Referring now to FIG. 1, a block diagram depicts an information handling system 10 having a security device with a flexible member. Information handling system 10 is built from a plurality of processing components that cooperate to process information, such as a CPU 12, RAM 14, a hard disk drive 16 and a chipset 18 disposed in a chassis 20. A lid 22 rotationally couples to chassis 20 to rotate between open and closed positions so that a display 24 integrated in lid 22 is exposed in the open position to present information generated by the processing components. Chassis 20 has a lock body 26 integrated so that lock body 26 will not separate from chassis 20 unless excessive force is applied. Lock body 26 accepts a lock hook 28 of a security device 30 so that security device 30 securely couples to lock body 26. A key 32 fits into a key receptacle 34 to allow rotation of the key receptacle with a rotational input by key 32. Rotational movement at key receptacle 34 translates through a flexible member 36 to lock hook 28 so that lock hook 28 rotates between a locked position with lock hook 28 engaged in lock body 26 and an unlocked position with lock hook 28 free to disengage from lock body 26. Flexible member translates rotational movement from key receptacle 34 to lock hook 28 through a non-rigid material that allows flexing of flexible member 36 off of the axis at which lock hook 28 inserts into lock body 26. By flexing, flexible member 36 reduces leverage applied at lock body 26 from lateral forces applied at key receptacle 34 to reduce the risk that lock body 26 will break. A cable 38 couples to key receptacle 34 at one end and a fixture at another end, such as a table or chair, to secure information handling system 10 to the fixture.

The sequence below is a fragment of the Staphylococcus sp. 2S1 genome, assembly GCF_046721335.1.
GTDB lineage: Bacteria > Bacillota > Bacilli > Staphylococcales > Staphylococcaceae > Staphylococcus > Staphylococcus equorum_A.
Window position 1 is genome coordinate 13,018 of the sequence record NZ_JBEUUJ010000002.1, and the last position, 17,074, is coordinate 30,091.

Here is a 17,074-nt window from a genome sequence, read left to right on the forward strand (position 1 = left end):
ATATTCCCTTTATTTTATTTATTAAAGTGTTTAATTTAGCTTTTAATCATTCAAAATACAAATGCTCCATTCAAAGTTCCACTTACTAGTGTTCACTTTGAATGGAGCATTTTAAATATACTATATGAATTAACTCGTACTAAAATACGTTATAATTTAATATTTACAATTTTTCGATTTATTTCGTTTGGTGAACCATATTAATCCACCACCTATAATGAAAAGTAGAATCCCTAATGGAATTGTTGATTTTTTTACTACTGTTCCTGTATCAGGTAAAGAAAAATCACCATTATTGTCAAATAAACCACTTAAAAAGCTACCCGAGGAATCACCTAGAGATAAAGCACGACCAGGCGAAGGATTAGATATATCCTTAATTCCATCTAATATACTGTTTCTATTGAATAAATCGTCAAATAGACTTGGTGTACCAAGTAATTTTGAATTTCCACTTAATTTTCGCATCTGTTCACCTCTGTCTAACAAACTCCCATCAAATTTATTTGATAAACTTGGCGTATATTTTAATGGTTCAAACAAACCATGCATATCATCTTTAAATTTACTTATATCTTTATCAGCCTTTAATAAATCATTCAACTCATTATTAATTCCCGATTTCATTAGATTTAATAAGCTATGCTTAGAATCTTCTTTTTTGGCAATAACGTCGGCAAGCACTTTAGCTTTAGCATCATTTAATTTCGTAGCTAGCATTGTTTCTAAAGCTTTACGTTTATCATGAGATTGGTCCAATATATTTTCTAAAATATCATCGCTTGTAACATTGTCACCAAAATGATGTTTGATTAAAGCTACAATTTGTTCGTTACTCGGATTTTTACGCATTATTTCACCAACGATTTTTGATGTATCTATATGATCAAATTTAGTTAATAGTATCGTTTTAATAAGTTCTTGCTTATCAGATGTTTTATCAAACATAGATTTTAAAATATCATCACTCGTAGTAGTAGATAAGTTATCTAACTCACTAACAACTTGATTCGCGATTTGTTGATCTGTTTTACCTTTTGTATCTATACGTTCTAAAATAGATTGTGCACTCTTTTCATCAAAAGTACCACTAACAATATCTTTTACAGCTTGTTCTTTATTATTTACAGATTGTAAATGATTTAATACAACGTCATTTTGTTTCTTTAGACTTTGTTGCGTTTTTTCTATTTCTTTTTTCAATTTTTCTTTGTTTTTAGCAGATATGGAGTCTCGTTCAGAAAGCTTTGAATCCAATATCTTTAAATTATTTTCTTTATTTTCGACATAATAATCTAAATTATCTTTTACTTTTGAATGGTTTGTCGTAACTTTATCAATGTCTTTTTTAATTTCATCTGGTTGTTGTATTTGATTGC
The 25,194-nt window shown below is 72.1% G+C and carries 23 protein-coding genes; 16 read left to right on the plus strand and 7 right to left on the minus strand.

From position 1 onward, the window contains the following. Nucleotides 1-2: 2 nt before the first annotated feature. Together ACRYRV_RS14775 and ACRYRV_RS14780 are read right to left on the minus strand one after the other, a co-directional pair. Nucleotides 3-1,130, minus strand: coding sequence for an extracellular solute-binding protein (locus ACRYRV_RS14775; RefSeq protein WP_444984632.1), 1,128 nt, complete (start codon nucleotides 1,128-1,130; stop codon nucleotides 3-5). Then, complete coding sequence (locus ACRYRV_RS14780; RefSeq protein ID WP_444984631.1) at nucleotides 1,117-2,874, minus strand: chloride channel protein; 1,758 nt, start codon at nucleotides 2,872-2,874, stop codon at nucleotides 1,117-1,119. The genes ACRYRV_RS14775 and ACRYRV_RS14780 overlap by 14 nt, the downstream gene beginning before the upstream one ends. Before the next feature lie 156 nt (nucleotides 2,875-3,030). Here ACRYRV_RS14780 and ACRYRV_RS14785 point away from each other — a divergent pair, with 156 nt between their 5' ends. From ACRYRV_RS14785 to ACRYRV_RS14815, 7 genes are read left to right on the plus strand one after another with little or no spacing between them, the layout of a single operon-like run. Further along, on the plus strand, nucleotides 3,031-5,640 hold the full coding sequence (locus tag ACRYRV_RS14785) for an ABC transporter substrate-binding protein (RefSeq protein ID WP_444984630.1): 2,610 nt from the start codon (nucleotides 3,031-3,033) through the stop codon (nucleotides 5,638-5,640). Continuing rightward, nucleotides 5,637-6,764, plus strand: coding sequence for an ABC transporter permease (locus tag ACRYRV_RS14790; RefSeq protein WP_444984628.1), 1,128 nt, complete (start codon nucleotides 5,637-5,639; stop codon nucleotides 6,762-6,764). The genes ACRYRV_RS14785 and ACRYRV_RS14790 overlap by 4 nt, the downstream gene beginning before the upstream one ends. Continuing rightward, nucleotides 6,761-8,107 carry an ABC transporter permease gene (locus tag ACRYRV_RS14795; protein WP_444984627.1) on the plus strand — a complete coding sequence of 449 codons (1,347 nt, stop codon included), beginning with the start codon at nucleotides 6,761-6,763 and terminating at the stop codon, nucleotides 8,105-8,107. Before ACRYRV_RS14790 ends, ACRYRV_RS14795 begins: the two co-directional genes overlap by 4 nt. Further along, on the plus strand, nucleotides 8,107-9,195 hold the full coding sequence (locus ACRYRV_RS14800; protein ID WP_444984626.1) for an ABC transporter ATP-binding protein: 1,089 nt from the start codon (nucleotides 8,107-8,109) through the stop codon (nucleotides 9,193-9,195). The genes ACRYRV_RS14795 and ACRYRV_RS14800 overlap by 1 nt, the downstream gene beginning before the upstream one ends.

Referring now to FIG. 2, a side view depicts an information handling system housing 40 having a security device 30 with flexible member 36 aligned with an insertion axis for insertion of the security device into a lock body 26 of information handling system 10. Housing 40 encloses chassis 20 and lid 22 and is depicted with chassis 20 and lid 22 in a closed position. FIG. 3 depicts a side view of information handling system housing 40 having a security device 30 with the flexible member 36 bent to an axis perpendicular to the insertion axis depicted by FIG. 2. Flexible member 36 flexes in response to lateral forces such as a downward force that causes flexing from the position of FIG. 2 to the position of FIG. 3 so that the lateral force is absorbed by flexible member 36 instead working against lock body 26.